As a result, parents are scrambling to find alternatives for their children. The most viable alternative to appear in Hungary has been community-based care, which provides low cost but high-quality care for children in a family setting. However, there are many obstacles and challenges to introducing this community-based alternative. Because of declining revenue and high levels of international debt, there has been a general cut in government funds for education. This has resulted in the closing of many preschools, kindergartens, and elementary schools. The reduction in physical infrastructure and funds has made it more difficult to start projects to address the needs of special children. This is further exacerbated by the psychological barriers that Hungarians have toward the disabled. The majority of parents fail to see the value of having their children in the same classrooms as special needs children. Indeed, the concept of richness through diversity is foreign in the Hungarian psyche.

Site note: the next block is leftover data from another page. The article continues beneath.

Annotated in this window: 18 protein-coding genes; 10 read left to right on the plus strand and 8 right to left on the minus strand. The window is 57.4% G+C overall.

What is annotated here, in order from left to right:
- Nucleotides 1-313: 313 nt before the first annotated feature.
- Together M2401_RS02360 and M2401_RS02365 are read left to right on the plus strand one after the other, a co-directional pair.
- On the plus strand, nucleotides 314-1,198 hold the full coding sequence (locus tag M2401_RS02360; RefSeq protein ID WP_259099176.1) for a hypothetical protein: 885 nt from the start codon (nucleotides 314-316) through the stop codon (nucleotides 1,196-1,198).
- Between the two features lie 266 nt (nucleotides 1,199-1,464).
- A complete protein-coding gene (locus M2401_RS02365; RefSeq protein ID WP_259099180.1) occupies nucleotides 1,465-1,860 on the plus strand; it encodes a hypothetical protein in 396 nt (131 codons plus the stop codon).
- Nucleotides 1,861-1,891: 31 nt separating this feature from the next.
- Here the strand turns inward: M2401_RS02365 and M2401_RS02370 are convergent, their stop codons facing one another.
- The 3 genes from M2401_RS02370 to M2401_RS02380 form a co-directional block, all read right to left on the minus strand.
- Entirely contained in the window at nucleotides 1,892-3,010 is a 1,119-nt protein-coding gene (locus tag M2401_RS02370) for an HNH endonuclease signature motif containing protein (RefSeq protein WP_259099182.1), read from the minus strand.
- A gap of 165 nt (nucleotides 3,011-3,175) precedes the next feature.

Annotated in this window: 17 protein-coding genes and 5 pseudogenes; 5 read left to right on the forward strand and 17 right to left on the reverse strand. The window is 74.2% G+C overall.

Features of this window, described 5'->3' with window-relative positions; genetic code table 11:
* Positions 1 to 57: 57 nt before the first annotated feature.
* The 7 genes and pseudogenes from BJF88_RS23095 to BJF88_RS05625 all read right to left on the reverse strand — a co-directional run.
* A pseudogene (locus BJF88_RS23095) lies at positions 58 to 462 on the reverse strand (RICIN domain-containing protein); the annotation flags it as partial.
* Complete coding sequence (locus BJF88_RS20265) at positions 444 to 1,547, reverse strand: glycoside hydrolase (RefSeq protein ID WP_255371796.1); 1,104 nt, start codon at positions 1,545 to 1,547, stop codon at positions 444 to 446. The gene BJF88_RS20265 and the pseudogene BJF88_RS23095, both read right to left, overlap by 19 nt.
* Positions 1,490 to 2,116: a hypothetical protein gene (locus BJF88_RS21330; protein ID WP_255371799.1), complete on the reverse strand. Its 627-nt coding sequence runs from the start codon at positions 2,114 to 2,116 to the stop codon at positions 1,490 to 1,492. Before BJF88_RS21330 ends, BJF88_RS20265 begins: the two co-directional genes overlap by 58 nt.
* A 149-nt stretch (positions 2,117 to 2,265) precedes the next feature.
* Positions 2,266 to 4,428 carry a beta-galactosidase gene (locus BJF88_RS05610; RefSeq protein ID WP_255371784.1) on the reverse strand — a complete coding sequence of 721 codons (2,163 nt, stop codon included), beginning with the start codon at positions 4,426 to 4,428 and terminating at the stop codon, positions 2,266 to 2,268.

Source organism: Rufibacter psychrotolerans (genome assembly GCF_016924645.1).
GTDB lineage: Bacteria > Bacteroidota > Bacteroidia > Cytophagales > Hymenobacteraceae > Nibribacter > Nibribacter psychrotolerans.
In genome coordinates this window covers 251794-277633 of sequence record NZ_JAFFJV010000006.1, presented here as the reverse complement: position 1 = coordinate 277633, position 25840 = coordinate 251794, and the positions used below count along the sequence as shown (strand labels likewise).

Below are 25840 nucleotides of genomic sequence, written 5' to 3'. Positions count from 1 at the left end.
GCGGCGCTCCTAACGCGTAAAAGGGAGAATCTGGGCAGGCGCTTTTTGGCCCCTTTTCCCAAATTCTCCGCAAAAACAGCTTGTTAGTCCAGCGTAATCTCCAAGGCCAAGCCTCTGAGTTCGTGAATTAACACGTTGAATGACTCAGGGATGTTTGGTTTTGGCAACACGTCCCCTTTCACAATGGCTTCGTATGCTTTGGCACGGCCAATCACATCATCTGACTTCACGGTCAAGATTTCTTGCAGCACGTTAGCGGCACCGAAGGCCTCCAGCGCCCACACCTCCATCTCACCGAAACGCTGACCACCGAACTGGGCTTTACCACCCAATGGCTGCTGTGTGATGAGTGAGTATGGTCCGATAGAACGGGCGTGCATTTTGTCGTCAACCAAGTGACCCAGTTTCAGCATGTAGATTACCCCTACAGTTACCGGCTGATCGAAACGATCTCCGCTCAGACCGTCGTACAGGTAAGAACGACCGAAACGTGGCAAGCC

Bernadett is combating this through the introduction of play therapy, which is new in Hungary. Bernadett believes that the period up to five to six years of age is a very important time in child development, and development at this time is play, a fundamental human activity. For all children, especially handicapped children, it is important to receive the adequate means of specialized training within the family, and therefore, the family must be integrated into any training program. The programs that Bernadett has developed can significantly help locating and preventing learning disabilities of preschool children. Her pedagogical methods can apply to healthy as well as handicapped children. This fosters hope both within families and state-run institutions, whose teachers are also being trained by Bernadett, to broadly implement these curricula throughout Hungary.

The Strategy

Bernadett's play therapy center provides the basis for training and changing attitudes that are required for the development of integrated schools in Hungary. The essence of the "playroom" idea is to demonstrate by doing. Parents and children come to the playroom and play and learn together under skilled supervision. Stimulating toys and wonderful books and games are readily available and the best methods to use them are explained and demonstrated with loving care by trained volunteer parents. Teachers also come to the playroom to be trained in cognitive play therapy and also serve as volunteer playroom facilitators.